House Cleaning Services Pricing Guide – How And What To Charge?
Running your cleaning service is one of the best professions with more than a decent income. If your services are up to the mark, you can build your reputation over time and enjoy a constant customer flow. But the challenging part of this business is setting your prices if you’re new or revising the prices if you’re already established.
Below, we’ll cover:
- How to Charge for House Cleaning Services?
- What to Consider When Estimating House Cleaning Prices?
- What is Included in Basic House Cleaning?
How to Charge for House Cleaning Services?
How much should I charge for my house cleaning service? That’s a question asked all too often by service providers. And it’s not something that we can answer with a fixed amount or price range, for obvious reasons such as the difference in running the business based on where you are located. Prices in London, for example, won’t be the same as in Chicago.
But the correct process of setting your rates is more or less the same, no matter where you’re from. Four factors determine the right price to charge – time, effort, expenses, and profit. Let’s have a look at each of those factors in detail.
What to Consider When Estimating House Cleaning Prices?
Here’s how you can go about estimating your house cleaning rates based on the four factors:
House cleaning services usually quote the prices according to hourly rates, rates per square feet, or lump sum amount. Either way, you have to factor in the time you spend on the task. So when a customer contacts you, it’s not possible to tell them what it’s going to cost straight away.
You need to schedule a time and date for house inspection and check the size of the home yourself. Visual observation should be enough to give you an idea about how much time it will take to clean. But if you can get a thorough measurement of the house, then that’s even better.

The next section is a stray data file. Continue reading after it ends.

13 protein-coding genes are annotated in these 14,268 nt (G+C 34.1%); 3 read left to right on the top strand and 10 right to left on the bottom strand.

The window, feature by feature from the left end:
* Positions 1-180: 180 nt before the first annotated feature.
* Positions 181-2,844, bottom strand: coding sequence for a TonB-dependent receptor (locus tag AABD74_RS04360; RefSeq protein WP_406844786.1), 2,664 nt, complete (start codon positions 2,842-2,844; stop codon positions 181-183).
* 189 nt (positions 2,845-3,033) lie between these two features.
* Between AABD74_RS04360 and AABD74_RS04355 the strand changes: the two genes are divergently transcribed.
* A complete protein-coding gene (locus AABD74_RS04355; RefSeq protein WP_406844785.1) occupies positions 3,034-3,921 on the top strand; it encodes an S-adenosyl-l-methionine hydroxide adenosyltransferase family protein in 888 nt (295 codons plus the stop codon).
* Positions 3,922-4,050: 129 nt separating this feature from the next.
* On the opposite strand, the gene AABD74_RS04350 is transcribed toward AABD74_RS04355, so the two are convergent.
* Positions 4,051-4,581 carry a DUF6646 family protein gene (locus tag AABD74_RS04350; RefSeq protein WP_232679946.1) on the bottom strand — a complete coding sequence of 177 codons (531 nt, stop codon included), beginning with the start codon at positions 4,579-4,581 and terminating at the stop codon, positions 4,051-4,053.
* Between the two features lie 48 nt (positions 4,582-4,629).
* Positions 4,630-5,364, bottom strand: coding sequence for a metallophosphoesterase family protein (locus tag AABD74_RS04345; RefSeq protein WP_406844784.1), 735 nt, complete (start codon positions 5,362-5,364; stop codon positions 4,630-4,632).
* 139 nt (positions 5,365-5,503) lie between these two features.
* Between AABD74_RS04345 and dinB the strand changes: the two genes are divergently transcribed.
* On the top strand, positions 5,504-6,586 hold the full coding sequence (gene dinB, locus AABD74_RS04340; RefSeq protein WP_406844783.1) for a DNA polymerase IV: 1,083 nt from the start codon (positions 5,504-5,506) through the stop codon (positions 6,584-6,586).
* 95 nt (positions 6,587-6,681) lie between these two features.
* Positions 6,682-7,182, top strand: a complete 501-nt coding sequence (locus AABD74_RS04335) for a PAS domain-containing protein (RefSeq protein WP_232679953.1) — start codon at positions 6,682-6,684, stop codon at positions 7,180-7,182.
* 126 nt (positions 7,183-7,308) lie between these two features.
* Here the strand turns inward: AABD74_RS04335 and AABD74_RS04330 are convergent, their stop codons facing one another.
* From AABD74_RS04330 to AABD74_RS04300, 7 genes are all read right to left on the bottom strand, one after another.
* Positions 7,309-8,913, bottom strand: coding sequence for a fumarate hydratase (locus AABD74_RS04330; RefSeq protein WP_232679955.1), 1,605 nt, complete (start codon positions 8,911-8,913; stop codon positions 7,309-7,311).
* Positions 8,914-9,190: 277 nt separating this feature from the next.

If you have a team of workers, you need to pay them, so the cost of labor must be included in your pricing. But even if you’re working yourself as a one-person army, don’t lower the worth of your own effort.
It’s your business, and you’re doing the work, so you need to be paid accordingly. So make sure you consider the cost of labor when setting your prices – be it as a team or just by yourself.
The house cleaning cost should cover the cost of cleaning supplies and equipment used on the job. But that’s not the only expense to be taken into account. There are a few other expenses you should think about like the ones listed below:
- If your business has an office, then the cost of running the office such as telephone and electricity bills, rent (if it’s a rented office), etc. must be considered.
- Travel expenses must be accounted for since the job requires you to visit houses at different locations.
- If you spend money on any marketing and advertising, then the marketing expenses should also be counted.
So to sum it up, think long and hard and count in all the expenses you bear to run the business because you’ll be at a loss or barely break even if your prices don’t cover up those costs.